Manhandling the Vita
Couple of days ago, we were invited to a hands-on event for the PlayStation Vita. The event kicked off with a presentation of the key features of the Vita by Mr. Katsuhiko Murase, Deputy Managing Director of Sony Computer Entertainment Hong Kong (SCEH). Murase-san touched on the key features of the Vita and seemed pretty hyped to bring the Vita to the Southeast Asian market.
Next up was Mr. Keiichiro Toyama, the producer of the Vita exclusive, Gravity Daze. Toyama-san proceeded to elaborate more about Gravity Daze, the background story of the game, and what made the game special as well as how it made use of the controls the Vita had to offer. It seems Gravity Daze is receiving some strong backing from Sony.
Toyama-san ended the presentation and then the press were given the green light to fondle, manhandle or just gaze longingly at the Vita. At this stage, there is still no official release date, though we do know that Singapore will be the next country to get it after Hong Kong.
Even though the Vita is a portable gaming system, it still feels kind of bulky in the hands. Luckily the mostly-plastic construction makes the Vita pretty light. Shape-wise, it doesn’t differ much from the original PSP, so Sony took the adage ‘Why fix something that isn’t broken?’ to heart.
In term of controls, the Vita throws in everything but the kitchen sink; with dual analog sticks, traditional D-pad and buttons, as well as the touchscreen and rear touchpad. Probably because of this, if you were to compare the controls and buttons to a PS3 controller, the Vita will feel cramped. But the buttons are firm and feel like they can take a lot of pressure before giving in, and I didn’t experience any awkwardness or upward learning curve when trying out some of the preview games available. If you’ve owned a PSP before, you’ll get accustomed to the Vita in no time, unlike the PSP Go.
Without sounding too much like a press release, here are the more important key features of the Vita and my thoughts:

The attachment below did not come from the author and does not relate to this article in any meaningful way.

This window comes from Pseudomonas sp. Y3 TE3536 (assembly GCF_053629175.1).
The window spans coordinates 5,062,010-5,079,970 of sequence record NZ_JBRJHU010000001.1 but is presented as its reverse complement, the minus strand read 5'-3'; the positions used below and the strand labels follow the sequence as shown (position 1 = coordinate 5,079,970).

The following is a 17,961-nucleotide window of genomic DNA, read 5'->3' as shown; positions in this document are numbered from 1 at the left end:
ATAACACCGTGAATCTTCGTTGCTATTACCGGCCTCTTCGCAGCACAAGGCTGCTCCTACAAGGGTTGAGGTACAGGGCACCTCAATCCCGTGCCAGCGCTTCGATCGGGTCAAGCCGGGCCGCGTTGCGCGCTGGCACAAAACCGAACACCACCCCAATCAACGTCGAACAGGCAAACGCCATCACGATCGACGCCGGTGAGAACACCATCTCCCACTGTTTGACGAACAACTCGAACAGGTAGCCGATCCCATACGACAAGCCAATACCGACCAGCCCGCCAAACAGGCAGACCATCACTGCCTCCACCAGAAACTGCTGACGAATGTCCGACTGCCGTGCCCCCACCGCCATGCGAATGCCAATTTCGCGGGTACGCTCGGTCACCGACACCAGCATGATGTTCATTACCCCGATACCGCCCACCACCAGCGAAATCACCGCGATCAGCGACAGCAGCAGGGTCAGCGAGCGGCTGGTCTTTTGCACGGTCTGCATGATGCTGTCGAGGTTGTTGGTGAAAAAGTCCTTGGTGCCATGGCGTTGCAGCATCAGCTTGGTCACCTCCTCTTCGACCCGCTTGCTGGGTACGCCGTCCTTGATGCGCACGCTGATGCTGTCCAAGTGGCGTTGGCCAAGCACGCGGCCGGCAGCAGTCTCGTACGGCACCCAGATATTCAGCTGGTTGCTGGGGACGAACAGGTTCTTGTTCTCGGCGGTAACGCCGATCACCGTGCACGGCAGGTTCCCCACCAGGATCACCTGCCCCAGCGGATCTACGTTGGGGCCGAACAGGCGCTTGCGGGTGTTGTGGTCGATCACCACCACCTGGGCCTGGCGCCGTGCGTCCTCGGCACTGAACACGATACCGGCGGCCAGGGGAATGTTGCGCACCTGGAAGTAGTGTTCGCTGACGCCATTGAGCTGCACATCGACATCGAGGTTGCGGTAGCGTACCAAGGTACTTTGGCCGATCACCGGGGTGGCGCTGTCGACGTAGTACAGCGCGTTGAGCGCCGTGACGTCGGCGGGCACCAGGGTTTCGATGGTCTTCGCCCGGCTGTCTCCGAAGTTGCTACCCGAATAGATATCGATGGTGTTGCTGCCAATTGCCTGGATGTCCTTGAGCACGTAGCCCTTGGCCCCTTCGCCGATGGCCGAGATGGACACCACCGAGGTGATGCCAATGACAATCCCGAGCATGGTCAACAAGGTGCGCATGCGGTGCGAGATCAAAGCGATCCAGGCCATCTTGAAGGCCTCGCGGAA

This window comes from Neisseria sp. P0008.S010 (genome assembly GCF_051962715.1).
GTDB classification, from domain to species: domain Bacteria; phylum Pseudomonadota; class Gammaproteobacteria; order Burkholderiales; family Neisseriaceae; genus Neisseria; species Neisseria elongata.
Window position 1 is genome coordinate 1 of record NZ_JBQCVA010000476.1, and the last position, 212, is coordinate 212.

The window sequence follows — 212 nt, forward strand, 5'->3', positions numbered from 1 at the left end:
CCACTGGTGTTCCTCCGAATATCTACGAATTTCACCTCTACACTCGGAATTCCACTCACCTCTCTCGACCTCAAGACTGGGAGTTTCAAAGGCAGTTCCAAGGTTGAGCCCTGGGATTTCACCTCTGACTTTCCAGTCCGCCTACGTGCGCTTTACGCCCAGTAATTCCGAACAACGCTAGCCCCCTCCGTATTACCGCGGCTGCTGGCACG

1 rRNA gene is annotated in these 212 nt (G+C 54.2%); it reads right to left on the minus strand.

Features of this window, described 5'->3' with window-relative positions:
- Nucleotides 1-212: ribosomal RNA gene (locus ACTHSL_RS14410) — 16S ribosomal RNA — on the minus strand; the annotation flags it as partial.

- The front screen is a 5-inch multi-touch OLED. It looks fantastic, and from the few games I tried out at the hands-on, the multi-touch was very responsive.
- We all know there’s a multi-touch pad at the back of the device, and I can see gamers accidentally touching the rear pad during gameplay and possibly trigger some unwanted effect due to the large amount of space that it occupies. However, I didn’t have the chance to test this out as the games on preview did not make use of the multi-touch pad yet.
- Dual analog sticks, d-pad, and buttons. Pretty much what you’d expect in terms of functionality. The analog sticks might be a tad small depending on your thumb size and the usual amount of force you apply when you’re using the standard PS3 controller.
- Front facing camera which can be used for chatting or for use in games that will require an avatar. The rear facing camera can be used for augmented reality games.
- Similar to most tablets, the Vita possesses a three-axis gyroscope and three-axis accelerometer. This allows motion sensing to be included in Vita games. During the preview, all three games (Uncharted: Golden Abyss, Little Big Planet, and Gravity Daze) incorporated some form of motion sensing control. I can foresee a lot of tilting, shaking, and stroking the Vita when it’s out.
- The Vita comes with 3G and Wi-Fi connectivity. Playing with friends online will be more convenient, as well as purchasing games via PSN for those who don’t wish to purchase a physical copy. After all, if tablets and mobile phones have it, why not the next generation portable game console?
- The Vita will sport PSN features that will further highlight the social aspect of gaming on the Vita. “Near” allows users to identify their friends as well as they have been playing recently. Users can use the “Party” function to voice or text chat during online gameplay, or even when their friends are using different applications. More on these features when we actually get a set.